- Fields, static fields, local variables (Lecture 2)
- Explain the difference between a local variable, a field, and a static field
- Execute Java code while maintaining the heap, stack, and static area

- Classes and interfaces, is-a relationship (Lecture 5 and Lecture 6)
- Be able to determine when one type is-a 'nother type.
- Determine whether a method signature is an appropriate implementation of an interface

- Access modifiers and encapsulation (Lecture 3)
- Know the meaning of public, private, and protected
- Explain why these are important and when to use them

- Subclasses and overloading (Lecture 7)
- Understand the difference between overloading and overriding
- Execute code that has uses overridden methods

- Exceptions (Discussion 3)
- Be able to execute code that throws and catches exceptions

- Generics (Lecture 7 and lecture 8)
- Understand the meaning of
`class C<E>`

- Be able to use generic types
- Be able to determine the is-a relationship for generic types with wildcards

- Understand the meaning of
- Standard library
- Be comfortable with the following types from the standard library:
- List
, Map , Comparator , Iterator , String, Object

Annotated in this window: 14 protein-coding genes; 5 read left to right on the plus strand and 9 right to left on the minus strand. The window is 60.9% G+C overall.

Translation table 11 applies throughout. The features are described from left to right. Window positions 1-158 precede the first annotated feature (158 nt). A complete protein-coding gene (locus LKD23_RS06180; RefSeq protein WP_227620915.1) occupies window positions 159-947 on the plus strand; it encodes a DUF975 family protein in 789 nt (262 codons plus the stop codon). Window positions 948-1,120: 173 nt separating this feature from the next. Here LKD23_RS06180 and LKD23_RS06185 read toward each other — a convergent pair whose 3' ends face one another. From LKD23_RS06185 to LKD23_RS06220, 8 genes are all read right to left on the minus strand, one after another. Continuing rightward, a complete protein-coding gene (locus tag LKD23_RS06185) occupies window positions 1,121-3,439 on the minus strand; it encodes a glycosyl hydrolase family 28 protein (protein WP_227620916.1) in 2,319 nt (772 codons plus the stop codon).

- List

- Be comfortable with the following types from the standard library:

- Recursion (Lecture 9 and lecture 10)
- Be able to develop and execute recursive algorithms

- Array diagrams (Discussion 6)
- Know the meaning of
`a[i..j]`

and`a[i..j)`

- Understand array diagrams

- Know the meaning of
- Loop invariants (Lecture 15 and discussion 6)
- Know the four loopy questions
- Use them to develop an algorithm from a precondition, postcondition, and invariant
- Given a precondition and a postcondition, produce a loop invariant that generalizes them

- Class invariants
- Develop classes by writing down representation invariants (or class invariants)

- big-O notation
- Know the meaning of "f is O(g)"
- Know the relationship between O(1), O(log n), O(n), O(n^2), O(n^k), O(2^n)
- Be able to analyze algorithms containing loops
- Be able to analyze simple divide-and-conquer algorithms (e.g. binary search and mergesort)

- Linked lists
- Understand singly- and doubly-linked lists
- Be able to write basic recursive and iterative algorithms to traverse lists

- Heaps
- Know the heap invariant
- Understand how to store a heap in an array

- Arrays
- Know when use of arrays (or ArrayLists) is appropriate

- Hashtables
- Understand the basic layout and operations of a hashtable.
- Be able to insert and find elements in a hashtable (including resizing)

- Adjacency list/matrix
- Be able to draw an adjacency list and an adjacency matrix for a graph
- Understand the tradeoffs between these

- Binary trees, binary search trees, abstract syntax trees
- Know the binary search tree invariant
- Be able to find an element in a binary search tree
- Be able to perform pre- post- and in-order traversal

You should be able to write down the specifications and invariants for the following algorithms, and be able to execute them "by hand":

- Sorting
- Insertion, Selection, Quick, Merge

- Graph traversals
- Breadth-first search, Depth-first search

- Dijkstra's algorithm
- Prim's algorithm
- Finding a coloring
- Topological sort